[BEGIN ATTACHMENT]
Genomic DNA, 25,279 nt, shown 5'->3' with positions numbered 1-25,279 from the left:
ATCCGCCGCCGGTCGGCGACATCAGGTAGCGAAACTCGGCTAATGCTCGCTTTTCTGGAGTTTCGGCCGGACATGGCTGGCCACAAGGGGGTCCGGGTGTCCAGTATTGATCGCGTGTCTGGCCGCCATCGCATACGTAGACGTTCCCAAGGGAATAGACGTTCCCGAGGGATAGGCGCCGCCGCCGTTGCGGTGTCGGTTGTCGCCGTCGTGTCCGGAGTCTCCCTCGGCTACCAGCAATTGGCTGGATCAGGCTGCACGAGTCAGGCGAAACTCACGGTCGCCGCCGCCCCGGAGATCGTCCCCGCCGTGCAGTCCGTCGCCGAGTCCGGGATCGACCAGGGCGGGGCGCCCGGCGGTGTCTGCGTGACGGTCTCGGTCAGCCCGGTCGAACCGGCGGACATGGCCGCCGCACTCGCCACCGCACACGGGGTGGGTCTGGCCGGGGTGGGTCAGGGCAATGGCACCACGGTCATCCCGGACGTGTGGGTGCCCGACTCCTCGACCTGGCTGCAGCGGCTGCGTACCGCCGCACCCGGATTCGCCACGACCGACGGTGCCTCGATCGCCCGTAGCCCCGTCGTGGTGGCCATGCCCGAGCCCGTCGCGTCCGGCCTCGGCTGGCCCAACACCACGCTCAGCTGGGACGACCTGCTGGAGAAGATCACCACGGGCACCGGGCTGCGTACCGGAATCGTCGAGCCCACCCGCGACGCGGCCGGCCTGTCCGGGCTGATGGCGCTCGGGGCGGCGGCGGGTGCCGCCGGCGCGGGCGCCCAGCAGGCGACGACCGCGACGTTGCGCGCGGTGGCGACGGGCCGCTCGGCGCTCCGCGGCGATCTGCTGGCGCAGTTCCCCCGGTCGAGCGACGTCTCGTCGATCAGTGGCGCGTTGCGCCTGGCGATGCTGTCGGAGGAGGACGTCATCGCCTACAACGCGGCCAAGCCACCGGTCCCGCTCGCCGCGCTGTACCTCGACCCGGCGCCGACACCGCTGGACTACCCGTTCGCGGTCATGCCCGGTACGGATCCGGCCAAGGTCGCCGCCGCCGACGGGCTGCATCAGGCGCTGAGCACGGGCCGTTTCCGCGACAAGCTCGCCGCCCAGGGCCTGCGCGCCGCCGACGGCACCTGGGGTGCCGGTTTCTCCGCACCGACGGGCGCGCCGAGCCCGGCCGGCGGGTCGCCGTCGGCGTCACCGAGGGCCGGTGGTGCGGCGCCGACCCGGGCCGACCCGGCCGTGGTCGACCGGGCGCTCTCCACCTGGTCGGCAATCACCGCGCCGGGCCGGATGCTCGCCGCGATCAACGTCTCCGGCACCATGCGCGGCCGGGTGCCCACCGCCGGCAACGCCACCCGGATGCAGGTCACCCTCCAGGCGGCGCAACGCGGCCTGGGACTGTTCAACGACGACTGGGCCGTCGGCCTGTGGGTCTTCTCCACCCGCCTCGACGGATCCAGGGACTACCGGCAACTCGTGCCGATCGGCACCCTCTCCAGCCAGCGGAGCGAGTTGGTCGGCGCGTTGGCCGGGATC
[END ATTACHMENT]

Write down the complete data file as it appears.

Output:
Genomic DNA, 25,279 nt, shown 5'->3' with positions numbered 1-25,279 from the left:
ATCCGCCGCCGGTCGGCGACATCAGGTAGCGAAACTCGGCTAATGCTCGCTTTTCTGGAGTTTCGGCCGGACATGGCTGGCCACAAGGGGGTCCGGGTGTCCAGTATTGATCGCGTGTCTGGCCGCCATCGCATACGTAGACGTTCCCAAGGGAATAGACGTTCCCGAGGGATAGGCGCCGCCGCCGTTGCGGTGTCGGTTGTCGCCGTCGTGTCCGGAGTCTCCCTCGGCTACCAGCAATTGGCTGGATCAGGCTGCACGAGTCAGGCGAAACTCACGGTCGCCGCCGCCCCGGAGATCGTCCCCGCCGTGCAGTCCGTCGCCGAGTCCGGGATCGACCAGGGCGGGGCGCCCGGCGGTGTCTGCGTGACGGTCTCGGTCAGCCCGGTCGAACCGGCGGACATGGCCGCCGCACTCGCCACCGCACACGGGGTGGGTCTGGCCGGGGTGGGTCAGGGCAATGGCACCACGGTCATCCCGGACGTGTGGGTGCCCGACTCCTCGACCTGGCTGCAGCGGCTGCGTACCGCCGCACCCGGATTCGCCACGACCGACGGTGCCTCGATCGCCCGTAGCCCCGTCGTGGTGGCCATGCCCGAGCCCGTCGCGTCCGGCCTCGGCTGGCCCAACACCACGCTCAGCTGGGACGACCTGCTGGAGAAGATCACCACGGGCACCGGGCTGCGTACCGGAATCGTCGAGCCCACCCGCGACGCGGCCGGCCTGTCCGGGCTGATGGCGCTCGGGGCGGCGGCGGGTGCCGCCGGCGCGGGCGCCCAGCAGGCGACGACCGCGACGTTGCGCGCGGTGGCGACGGGCCGCTCGGCGCTCCGCGGCGATCTGCTGGCGCAGTTCCCCCGGTCGAGCGACGTCTCGTCGATCAGTGGCGCGTTGCGCCTGGCGATGCTGTCGGAGGAGGACGTCATCGCCTACAACGCGGCCAAGCCACCGGTCCCGCTCGCCGCGCTGTACCTCGACCCGGCGCCGACACCGCTGGACTACCCGTTCGCGGTCATGCCCGGTACGGATCCGGCCAAGGTCGCCGCCGCCGACGGGCTGCATCAGGCGCTGAGCACGGGCCGTTTCCGCGACAAGCTCGCCGCCCAGGGCCTGCGCGCCGCCGACGGCACCTGGGGTGCCGGTTTCTCCGCACCGACGGGCGCGCCGAGCCCGGCCGGCGGGTCGCCGTCGGCGTCACCGAGGGCCGGTGGTGCGGCGCCGACCCGGGCCGACCCGGCCGTGGTCGACCGGGCGCTCTCCACCTGGTCGGCAATCACCGCGCCGGGCCGGATGCTCGCCGCGATCAACGTCTCCGGCACCATGCGCGGCCGGGTGCCCACCGCCGGCAACGCCACCCGGATGCAGGTCACCCTCCAGGCGGCGCAACGCGGCCTGGGACTGTTCAACGACGACTGGGCCGTCGGCCTGTGGGTCTTCTCCACCCGCCTCGACGGATCCAGGGACTACCGGCAACTCGTGCCGATCGGCACCCTCTCCAGCCAGCGGAGCGAGTTGGTCGGCGCGTTGGCCGGGATC